WASHINGTON (Reuters) – Barr Pharmaceuticals Inc. won U.S. approval to sell its Plan B "morning-after" contraceptive without a prescription to women 18 and older, the company said on Thursday.
Younger girls still need a prescription for Plan B, Barr said in a statement. The Plan B pills may prevent pregnancy when taken within 72 hours of sexual intercourse.
The Food and Drug Administration approval follows more than three years of controversy. Backers and opponents of wider access had fiercely lobbied the agency, and the feud stalled the nominations of two FDA commissioners.
Plan B will be kept behind pharmacy counters, Barr said. The pills should be available in a dual nonprescription and prescription package by the end of the year.
"While we still feel that Plan B should be available to a broader age group without a prescription, we are pleased that the agency has determined that Plan B is safe and effective for use by those 18 years of age and older as an over-the-counter product," Barr Chief Executive Bruce Downey said in a statement.
Considering the President’s comments this week this is no surprise and seems to have been a done deal. Some commented that I shouldn’t jump the gun in my reaction in a previous post and they were probably right. Having your cynicism validated though is not something to cheer about. In a related story.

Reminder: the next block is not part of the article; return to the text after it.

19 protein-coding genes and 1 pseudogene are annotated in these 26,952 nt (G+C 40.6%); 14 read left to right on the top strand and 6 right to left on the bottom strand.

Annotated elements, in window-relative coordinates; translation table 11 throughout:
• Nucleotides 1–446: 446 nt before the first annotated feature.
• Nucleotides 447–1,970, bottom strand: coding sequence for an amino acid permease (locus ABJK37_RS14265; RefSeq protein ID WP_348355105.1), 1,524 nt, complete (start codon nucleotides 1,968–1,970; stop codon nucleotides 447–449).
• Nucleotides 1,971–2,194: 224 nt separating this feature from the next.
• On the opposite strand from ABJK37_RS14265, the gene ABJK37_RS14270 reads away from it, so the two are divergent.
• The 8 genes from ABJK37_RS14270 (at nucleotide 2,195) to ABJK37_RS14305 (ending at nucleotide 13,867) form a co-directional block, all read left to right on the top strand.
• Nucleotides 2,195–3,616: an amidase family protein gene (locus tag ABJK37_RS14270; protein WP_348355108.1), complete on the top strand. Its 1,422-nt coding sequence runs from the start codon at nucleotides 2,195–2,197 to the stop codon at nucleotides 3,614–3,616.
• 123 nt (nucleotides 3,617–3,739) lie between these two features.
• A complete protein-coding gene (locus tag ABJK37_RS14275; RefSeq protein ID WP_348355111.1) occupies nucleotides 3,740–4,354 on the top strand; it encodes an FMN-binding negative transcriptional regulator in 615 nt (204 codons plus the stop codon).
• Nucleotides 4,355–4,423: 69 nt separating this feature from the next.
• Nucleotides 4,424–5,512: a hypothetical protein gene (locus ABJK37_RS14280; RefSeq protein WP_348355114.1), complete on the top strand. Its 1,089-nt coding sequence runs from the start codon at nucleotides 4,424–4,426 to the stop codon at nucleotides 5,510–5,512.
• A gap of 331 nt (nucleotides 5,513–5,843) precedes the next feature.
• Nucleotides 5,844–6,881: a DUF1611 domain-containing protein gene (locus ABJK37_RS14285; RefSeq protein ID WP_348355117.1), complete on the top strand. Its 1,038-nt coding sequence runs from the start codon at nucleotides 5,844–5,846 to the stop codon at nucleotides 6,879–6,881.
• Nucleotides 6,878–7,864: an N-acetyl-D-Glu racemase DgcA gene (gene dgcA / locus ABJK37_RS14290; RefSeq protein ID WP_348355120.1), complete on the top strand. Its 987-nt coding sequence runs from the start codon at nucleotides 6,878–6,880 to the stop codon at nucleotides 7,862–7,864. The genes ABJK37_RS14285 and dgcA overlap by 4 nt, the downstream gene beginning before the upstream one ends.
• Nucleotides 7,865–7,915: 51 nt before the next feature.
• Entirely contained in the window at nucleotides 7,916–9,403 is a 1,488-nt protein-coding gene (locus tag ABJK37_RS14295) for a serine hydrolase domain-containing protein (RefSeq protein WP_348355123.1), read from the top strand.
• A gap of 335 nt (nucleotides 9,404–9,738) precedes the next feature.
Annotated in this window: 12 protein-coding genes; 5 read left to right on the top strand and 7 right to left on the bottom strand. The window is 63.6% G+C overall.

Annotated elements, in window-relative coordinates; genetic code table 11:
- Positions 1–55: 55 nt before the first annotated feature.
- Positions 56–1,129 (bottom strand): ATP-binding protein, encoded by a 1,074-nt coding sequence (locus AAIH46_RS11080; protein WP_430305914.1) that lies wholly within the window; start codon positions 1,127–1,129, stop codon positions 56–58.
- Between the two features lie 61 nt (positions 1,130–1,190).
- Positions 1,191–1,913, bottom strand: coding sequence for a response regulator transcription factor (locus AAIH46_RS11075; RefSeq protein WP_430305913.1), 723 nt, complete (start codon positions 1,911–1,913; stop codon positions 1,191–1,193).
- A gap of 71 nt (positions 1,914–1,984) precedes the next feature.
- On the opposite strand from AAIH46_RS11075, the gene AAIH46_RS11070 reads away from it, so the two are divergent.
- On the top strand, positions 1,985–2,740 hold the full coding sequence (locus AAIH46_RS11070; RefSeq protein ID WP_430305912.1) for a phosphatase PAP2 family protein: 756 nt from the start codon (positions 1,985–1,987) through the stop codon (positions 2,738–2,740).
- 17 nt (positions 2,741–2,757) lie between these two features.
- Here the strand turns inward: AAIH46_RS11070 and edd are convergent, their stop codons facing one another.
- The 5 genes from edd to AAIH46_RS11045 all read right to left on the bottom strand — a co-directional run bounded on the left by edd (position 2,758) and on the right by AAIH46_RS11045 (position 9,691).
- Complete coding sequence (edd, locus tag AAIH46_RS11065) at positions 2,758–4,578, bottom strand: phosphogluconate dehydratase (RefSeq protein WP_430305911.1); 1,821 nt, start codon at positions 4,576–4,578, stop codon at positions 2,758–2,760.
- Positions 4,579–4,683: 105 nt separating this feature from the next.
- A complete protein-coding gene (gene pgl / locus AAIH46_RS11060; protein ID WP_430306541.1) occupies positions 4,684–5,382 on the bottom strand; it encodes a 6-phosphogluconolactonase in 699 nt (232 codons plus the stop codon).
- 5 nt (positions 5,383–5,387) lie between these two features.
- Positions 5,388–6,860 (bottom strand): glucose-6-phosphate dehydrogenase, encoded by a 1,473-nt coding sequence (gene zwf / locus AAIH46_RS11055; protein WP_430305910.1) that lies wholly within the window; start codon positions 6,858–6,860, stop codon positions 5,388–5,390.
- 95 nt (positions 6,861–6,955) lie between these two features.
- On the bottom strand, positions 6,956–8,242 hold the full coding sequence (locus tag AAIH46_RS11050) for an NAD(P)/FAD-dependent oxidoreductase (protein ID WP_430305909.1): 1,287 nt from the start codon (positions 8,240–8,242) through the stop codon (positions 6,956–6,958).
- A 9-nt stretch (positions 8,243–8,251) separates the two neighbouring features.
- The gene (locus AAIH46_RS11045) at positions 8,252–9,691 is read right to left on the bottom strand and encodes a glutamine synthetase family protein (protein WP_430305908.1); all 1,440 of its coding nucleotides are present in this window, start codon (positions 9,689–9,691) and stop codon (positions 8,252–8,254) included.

Federal regulators have not only cleared the way for over the counter sales of a morning after pill.
They’ve also eliminated the hurdle that threatened to sink President Bush’s pick to head the Food and Drug Administration.
Two senators who had blocked Andrew von Eschenbach’s nomination have withdrawn their objections since an FDA compromise was announced today.
The ruling lets women 18 and over buy the Plan B contraceptive without a prescription. Girls 17 and younger will have to have a doctor’s note.
Senators Hillary Rodham Clinton and Patty Murray say they still want the FDA to revisit the age restrictions. But their statement says the ruling is "real progress" toward giving all women access to emergency contraception.
Now since this is an FDA decision I don’t believe there is anything that can be done via either half of the house or the President. Of course since the President already knew the views of Acting Commissioner Andrew von Eschenbach he obviously approves of them when he put him forward to the Congress.
Republican Sen. George Allen was recently cited for having stock in Barr Laboratories Inc. the company that won permission for the OTC use of Plan B. He replied to this accusation by saying:
"I very much like them," Allen said after a campaign speech at a senior citizens home here. "It’s a good company. I don’t use their products, but it’s a good company that works hard in the community."